Return to Rotorua
Return to Rotorua
We awoke to the sound of Tui calling to eachother across the campsite and managed to stow an almost dry tent. The timing was perfect, as we sat in the empty communal kitchen munching toast the heavens opened once again but all our gear was now inside our little Tui.
Flying low across numerous hill ranges including Ahimanawa and Waipunga and through little towns and villages such as Te Haroto, Tarawera, Pohukura and Rangitaiki, all easier to type than say, we were in the company of many double loggers and camper vans travelling for work and play along State Highway 5.
Logging was big business here and the scraped hillsides were in places re-planted and I wondered if the more mature re-growth areas were natural or part of some commercial plan or maybe even an attempt to restore native forest, who knows.
Tui skipped sideways across her half, or so it felt, as the winds buffeted her in our descent to Lake Taupo. Always a windy lake from what we’ve seen both now and on our previous visit with our family last April during Cyclone Cook’s reign.
The contours of the hills were replaced with flat plains and intensive dairy farms. Hundreds of cows standing shoulder to shoulder on shadeless paddocks with hardly enough room to lower their heads and graze. That’s all changing though gradually. As Rob said if they have a few trees where they are grazing cows and sheep will choose the shade to rest in away from the sun so how uncomfortable they must be when there is no shade. To these ‘farmers’ cows are industrial objects.
One estate had literally ‘set aside’ a tiny area in each field alongside the fence and popped a handful of trees in it. Was this some new requirement we wondered to which they were paying lip service or was it just decorative, certainly planted tight up to the fence the trees were of no use to the animals.
Then we were leaving the flat plains and smaller farms and fields with trees and streams spread randomly over the lightly grazed land farmed by families still living in the farmhouses predominated the area.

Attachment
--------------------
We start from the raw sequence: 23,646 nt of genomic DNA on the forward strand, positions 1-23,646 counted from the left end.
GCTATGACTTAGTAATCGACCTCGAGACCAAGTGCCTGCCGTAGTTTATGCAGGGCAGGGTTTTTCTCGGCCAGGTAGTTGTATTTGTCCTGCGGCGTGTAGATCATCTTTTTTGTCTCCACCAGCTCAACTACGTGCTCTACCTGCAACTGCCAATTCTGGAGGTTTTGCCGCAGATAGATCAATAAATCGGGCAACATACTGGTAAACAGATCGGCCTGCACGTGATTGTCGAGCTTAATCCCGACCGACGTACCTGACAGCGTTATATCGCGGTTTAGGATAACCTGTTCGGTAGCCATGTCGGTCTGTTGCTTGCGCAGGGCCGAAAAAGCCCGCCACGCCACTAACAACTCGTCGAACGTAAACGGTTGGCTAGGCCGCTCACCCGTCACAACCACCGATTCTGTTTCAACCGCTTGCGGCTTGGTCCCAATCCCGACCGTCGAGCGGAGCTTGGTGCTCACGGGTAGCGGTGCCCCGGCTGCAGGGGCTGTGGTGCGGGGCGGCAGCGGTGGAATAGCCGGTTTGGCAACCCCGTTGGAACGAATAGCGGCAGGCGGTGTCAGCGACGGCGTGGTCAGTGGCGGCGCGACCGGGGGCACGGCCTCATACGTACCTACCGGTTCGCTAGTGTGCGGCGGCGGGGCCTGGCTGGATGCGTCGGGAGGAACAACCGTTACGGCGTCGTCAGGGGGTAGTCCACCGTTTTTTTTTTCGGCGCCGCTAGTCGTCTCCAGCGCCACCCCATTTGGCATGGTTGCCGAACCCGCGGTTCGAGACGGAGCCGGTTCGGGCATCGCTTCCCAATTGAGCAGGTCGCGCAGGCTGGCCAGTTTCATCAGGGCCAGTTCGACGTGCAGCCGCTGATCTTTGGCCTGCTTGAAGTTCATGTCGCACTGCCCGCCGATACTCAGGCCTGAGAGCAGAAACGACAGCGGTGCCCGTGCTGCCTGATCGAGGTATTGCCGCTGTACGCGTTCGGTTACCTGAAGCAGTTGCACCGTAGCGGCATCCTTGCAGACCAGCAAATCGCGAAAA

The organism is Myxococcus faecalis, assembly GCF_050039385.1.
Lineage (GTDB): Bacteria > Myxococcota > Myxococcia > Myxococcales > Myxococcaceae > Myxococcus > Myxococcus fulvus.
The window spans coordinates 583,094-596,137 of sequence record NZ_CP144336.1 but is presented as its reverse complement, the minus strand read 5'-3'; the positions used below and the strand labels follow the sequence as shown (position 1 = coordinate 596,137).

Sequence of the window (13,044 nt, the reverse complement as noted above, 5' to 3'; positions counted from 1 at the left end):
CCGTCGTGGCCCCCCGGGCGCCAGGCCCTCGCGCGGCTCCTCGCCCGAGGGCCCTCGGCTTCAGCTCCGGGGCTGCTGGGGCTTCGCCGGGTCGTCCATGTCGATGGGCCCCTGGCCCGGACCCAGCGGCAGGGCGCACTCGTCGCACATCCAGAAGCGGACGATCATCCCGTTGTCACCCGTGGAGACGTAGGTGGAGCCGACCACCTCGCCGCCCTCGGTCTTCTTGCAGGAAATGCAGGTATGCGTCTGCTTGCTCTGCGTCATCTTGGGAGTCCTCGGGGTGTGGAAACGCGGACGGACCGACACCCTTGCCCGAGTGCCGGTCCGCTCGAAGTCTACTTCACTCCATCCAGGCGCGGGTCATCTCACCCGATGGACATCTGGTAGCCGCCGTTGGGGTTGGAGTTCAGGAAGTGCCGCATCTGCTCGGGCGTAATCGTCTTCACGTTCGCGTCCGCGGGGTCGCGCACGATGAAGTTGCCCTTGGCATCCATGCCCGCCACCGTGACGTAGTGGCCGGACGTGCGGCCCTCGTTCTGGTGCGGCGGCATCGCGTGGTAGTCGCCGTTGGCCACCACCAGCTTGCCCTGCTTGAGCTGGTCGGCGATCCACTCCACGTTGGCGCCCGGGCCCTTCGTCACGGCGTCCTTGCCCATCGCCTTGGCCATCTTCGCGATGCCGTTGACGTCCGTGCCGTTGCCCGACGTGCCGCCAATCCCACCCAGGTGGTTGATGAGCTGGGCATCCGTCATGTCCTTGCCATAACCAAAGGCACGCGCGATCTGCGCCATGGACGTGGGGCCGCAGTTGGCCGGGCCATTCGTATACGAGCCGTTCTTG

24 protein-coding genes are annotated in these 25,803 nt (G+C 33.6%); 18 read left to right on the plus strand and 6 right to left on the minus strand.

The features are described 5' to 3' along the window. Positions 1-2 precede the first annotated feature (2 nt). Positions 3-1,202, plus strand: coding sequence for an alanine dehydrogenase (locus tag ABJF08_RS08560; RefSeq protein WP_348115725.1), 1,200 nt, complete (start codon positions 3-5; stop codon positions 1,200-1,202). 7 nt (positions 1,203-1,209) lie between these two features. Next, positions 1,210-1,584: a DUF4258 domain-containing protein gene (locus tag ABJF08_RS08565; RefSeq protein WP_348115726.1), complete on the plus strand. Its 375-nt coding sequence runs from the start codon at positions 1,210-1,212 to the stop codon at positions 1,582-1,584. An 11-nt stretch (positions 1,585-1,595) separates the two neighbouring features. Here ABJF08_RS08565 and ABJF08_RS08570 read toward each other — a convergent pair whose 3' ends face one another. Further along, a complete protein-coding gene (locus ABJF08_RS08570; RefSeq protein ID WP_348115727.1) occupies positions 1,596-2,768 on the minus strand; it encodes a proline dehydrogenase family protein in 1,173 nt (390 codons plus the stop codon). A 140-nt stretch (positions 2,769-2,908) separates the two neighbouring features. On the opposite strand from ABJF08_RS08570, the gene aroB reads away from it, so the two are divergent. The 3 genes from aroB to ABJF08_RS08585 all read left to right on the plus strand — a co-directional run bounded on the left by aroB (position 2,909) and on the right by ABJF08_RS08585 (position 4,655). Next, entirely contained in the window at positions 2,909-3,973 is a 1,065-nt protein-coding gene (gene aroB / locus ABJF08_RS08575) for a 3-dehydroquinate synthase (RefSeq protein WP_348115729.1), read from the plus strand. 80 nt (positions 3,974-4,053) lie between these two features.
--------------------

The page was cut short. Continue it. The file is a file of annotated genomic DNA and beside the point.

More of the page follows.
It was lunchtime and The Pig and Whistle provided us with very generous portions of fish, chips and salad and a welcome pint. You would never have known it was a pub except for the Green Canopy near the entrance with the familiar ‘English’ pub name written on it. Built with 37 tons of reinforcing steel inside 18 inch concrete walls faced with red brick this purpose built police station was clearly designed to have strength to match its purpose as a police station, except the designers forget to draw in any cells! Opened in 1940 the features include some nice Maori and art deco touches and it is, even today, an impressive construct. It has been a pub for 25 years, almost as long as it was a cop shop.
Well-nourished we went off to explore Rotorua for the first time. When we were here before we camped at Cosy Cottage Holiday Camp on warm ground from the subterranean thermal activity and engrossed ourselves in Maori culture for the night at the Mitai Experience but we never went into the town.
The rain was holding off so we wandered the pretty lakeshore with its mudpools and sulphur aroma giving way to cooler water and birdlife. Mokoia Island is now a bird sanctuary and has a delightful legend I will tell you another time. It lay a few miles into the Lake, a gently sloping, almost round forested mound just beckoning us for a visit, another time maybe. We were keen to find lodgings for the night as the weather was threatening to be stormy still.
On our way back to the centre and the i-Site we passed a magnificent building with vertical and horizontal brown painted Tudor style ‘beams’ on the cream walls. It was barricaded and although it looked in perfect condition it had been deemed to not reach earthquake standards and the Rotorua Museum had been closed for two years. The staff at the i-Site had no idea what was happening or where the exhibits were and there seemed to be no alternative location. For such a prominent area as this, with its long and fascinating history to be without a museum to tell its story seemed very strange to us.
We queued at the very popular i-Site to book a Duck Tour onto three of the eighteen lakes the next day at 2.00pm and then went to settle into our cabin at the town centre Top 10. The last time we were here, at Cosy Cottage, Rob and I languished in one of two hot water pools set in an enclosed area with a roof and lots of tropical plants but here as the pools were outside and with the air quite chilly we gave them a miss.